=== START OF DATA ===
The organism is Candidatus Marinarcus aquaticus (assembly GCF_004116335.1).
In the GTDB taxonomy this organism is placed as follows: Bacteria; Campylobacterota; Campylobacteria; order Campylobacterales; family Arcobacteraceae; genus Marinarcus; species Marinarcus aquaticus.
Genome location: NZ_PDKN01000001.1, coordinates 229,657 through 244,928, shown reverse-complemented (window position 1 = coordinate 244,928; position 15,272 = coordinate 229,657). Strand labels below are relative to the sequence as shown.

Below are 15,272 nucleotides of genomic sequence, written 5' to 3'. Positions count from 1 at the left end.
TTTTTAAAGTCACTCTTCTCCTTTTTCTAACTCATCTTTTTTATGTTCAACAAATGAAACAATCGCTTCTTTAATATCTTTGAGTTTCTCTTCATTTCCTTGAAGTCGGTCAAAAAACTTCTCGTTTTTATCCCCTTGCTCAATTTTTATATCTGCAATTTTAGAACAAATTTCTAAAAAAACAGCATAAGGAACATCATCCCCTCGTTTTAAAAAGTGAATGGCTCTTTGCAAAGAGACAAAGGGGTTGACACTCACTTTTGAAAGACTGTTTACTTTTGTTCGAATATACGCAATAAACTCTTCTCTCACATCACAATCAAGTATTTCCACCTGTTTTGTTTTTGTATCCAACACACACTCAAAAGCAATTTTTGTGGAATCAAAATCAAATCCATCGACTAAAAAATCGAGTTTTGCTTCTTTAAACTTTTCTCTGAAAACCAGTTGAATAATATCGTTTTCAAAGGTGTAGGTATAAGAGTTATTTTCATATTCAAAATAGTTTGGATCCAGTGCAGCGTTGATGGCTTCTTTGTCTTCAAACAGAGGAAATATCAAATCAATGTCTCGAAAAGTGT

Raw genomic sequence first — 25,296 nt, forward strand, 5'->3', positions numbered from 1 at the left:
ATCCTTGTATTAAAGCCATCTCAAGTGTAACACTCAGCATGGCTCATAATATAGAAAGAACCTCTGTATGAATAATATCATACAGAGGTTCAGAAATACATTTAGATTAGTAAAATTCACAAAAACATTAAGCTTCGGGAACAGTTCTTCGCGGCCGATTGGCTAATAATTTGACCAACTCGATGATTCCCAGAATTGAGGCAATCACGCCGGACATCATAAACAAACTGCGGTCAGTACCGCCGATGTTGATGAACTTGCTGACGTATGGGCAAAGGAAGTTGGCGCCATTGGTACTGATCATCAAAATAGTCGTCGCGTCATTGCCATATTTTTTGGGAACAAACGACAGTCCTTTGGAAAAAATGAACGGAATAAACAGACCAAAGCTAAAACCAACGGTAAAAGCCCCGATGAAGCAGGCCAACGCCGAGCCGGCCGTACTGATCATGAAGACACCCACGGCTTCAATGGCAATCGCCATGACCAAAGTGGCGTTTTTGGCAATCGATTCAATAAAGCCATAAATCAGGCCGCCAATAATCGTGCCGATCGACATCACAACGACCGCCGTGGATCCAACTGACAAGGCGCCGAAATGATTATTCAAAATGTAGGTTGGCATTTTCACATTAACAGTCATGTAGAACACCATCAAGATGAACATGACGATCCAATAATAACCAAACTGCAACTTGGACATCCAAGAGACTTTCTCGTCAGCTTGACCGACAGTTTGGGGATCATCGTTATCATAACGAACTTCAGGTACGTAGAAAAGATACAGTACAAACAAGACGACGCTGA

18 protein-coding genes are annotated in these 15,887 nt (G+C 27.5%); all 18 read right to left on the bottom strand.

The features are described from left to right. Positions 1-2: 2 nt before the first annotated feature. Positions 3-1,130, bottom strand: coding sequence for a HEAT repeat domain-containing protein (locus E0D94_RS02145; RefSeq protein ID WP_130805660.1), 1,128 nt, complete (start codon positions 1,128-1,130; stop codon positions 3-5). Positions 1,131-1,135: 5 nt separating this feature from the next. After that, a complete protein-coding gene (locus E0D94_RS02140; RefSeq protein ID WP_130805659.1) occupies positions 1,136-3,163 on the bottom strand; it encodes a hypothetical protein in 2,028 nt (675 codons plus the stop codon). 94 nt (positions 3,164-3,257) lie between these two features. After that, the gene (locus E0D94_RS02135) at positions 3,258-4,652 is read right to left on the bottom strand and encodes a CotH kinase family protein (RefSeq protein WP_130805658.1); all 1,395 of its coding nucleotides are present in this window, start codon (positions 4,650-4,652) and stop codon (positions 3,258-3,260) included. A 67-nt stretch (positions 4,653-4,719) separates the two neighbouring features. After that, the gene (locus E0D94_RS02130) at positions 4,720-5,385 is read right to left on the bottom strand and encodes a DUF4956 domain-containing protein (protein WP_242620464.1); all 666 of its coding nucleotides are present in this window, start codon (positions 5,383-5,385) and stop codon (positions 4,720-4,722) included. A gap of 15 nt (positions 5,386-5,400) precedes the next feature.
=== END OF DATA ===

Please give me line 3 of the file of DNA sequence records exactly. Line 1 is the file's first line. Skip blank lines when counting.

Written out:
Genome location: NZ_PDKN01000001.1, coordinates 229,657 through 244,928, shown reverse-complemented (window position 1 = coordinate 244,928; position 15,272 = coordinate 229,657). Strand labels below are relative to the sequence as shown.